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Our View: Had there been proper check of Savannah cat by authorities?

serval

The furore involving a Savannah cat named Berton this week has again highlighted the long-standing issue of the importation of exotic animals into Cyprus and the possible consequences, in this case an attack on a child and now the death of the unfortunate animal.

The Animal Party and the Greens organised a joint demonstration for Thursday morning calling for the prosecution of the veterinary services. A necropsy will also be performed.

Berton had been brought in with pedigree papers some time last year but was removed from his owner after he scratched a child in an apartment building last May. Savannah cats, which are a cross between an African serval and a domestic cat, are allowed into the EU under certain conditions.

After the incident, the cat was taken to Limassol zoo where its condition deteriorated recently so it was moved to Paphos zoo which had better facilities and care. It was later reported that it underwent surgery for a bowel obstruction but it was ultimately found dead on Monday.

A week before the cat’s death, just after the story of Berton’s decline at Limassol zoo hit social media, the veterinary services issued a lengthy statement absolving itself of any blame. It also disputes that the cat was a Savannah hybrid, saying it was in fact an African serval, a wild cat, that was misrepresented on the required documentation.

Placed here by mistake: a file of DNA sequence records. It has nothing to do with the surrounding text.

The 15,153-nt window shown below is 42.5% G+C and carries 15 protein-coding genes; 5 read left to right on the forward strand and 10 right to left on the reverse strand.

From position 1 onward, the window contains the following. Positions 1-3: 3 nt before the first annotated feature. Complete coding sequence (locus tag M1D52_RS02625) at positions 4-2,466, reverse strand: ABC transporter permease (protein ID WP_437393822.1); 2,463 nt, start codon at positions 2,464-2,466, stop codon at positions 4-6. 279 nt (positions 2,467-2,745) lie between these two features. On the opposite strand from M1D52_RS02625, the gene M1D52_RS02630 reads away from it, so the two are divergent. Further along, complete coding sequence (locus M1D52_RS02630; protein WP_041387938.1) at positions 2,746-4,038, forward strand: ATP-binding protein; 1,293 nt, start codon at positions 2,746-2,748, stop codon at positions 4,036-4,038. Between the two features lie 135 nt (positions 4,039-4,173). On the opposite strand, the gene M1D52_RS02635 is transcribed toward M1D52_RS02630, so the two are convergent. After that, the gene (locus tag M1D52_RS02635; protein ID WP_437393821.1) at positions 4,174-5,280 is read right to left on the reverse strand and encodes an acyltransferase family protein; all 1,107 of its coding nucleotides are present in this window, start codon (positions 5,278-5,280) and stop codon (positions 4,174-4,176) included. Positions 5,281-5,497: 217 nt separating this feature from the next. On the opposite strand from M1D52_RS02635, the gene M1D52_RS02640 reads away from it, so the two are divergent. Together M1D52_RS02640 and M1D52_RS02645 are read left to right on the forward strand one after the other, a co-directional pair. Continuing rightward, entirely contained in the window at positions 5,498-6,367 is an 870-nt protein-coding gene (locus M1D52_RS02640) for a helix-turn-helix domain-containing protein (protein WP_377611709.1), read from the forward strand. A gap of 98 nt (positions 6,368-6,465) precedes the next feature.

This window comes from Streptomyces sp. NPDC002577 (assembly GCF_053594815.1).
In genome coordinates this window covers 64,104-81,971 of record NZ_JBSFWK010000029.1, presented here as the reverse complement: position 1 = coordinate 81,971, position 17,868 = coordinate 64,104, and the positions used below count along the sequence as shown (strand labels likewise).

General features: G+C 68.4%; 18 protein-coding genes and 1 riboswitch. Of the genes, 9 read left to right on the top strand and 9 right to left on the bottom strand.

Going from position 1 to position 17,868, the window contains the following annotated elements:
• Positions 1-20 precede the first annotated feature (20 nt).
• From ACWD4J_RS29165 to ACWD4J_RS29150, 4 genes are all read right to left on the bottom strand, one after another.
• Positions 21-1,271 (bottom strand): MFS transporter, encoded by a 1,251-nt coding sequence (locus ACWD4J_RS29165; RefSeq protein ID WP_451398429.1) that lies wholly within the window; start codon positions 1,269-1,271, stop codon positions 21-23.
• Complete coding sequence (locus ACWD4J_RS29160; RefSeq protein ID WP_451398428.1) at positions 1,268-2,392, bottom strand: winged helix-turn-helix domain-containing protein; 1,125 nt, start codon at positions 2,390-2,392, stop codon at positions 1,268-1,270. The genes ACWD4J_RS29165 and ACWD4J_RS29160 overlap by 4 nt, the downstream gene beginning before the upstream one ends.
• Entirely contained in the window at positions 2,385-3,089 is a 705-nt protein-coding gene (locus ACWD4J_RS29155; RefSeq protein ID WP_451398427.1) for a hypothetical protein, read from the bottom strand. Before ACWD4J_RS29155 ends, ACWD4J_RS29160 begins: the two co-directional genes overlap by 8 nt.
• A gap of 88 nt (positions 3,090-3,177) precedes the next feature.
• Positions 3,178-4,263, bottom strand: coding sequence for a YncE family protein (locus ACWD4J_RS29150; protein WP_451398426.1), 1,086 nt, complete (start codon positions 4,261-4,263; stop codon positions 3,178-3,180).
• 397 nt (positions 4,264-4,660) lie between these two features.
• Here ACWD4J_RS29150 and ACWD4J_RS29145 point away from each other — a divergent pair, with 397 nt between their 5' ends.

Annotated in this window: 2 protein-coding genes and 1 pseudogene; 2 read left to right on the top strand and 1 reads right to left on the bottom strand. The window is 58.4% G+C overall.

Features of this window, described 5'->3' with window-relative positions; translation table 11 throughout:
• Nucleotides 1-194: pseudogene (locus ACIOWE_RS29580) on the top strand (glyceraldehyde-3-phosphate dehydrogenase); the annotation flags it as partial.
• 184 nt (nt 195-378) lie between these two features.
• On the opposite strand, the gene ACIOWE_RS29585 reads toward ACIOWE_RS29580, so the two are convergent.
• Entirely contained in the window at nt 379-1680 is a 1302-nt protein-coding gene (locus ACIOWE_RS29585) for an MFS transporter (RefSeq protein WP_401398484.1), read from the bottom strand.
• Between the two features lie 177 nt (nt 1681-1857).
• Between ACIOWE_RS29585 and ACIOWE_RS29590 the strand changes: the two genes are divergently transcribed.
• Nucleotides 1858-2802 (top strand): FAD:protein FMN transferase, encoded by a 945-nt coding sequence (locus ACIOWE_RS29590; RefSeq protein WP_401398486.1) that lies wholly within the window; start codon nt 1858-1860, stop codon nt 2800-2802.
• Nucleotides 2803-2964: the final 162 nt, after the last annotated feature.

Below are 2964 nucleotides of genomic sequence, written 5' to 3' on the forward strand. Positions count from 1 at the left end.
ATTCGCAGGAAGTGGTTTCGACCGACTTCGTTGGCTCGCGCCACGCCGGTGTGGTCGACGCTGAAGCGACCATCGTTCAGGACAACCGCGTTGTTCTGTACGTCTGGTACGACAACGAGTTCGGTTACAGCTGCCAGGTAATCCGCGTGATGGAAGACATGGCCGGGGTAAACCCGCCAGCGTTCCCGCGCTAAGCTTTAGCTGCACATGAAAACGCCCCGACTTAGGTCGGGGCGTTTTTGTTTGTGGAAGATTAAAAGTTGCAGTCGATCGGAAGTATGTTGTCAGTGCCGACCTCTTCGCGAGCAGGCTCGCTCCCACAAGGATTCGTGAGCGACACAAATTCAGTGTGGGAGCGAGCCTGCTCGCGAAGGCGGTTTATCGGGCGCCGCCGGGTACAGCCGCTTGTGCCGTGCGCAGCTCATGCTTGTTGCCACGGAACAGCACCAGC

For this reason, it said, the cat could not be sent to a more suitable place abroad following the incident with the child and had to be accommodated at Limassol zoo, at least temporarily. Once they established it was a serval, they said, the environment department was informed for further action as the serval species is protected under international trade conventions. They did everything right, they said. However, since they ultimately were somehow able to establish that the cat was a serval and not a Savannah, why was this not done when the animal was first imported? Isn’t that their job? Was there no quarantine or tests carried out?

Or perhaps they were wrong, and the cat is really a Savannah.

However, there are also concerns in some countries about such hybrids. Even though the Savannah temperament leans more towards that of a domestic cat, there are no guarantees. After all, this particular cat, whatever breed it is, did attack a child. The UK earlier this year reported that concern was growing over the number of Savannahs being imported into the country because it was fashionable and the cats apparently make for great Instagram posts. The UK is now considering banning them.

Although the bottom line, when it comes to exotic animals, stems from people’s desire to own and show off unusual pets, it is incumbent on the authorities to be as thorough as possible before allowing exotic animals, even hybrids into the country.

Regardless of the Animal Party’s demand for the prosecution of the veterinary services, there should at least be an investigation into what exactly happened here.

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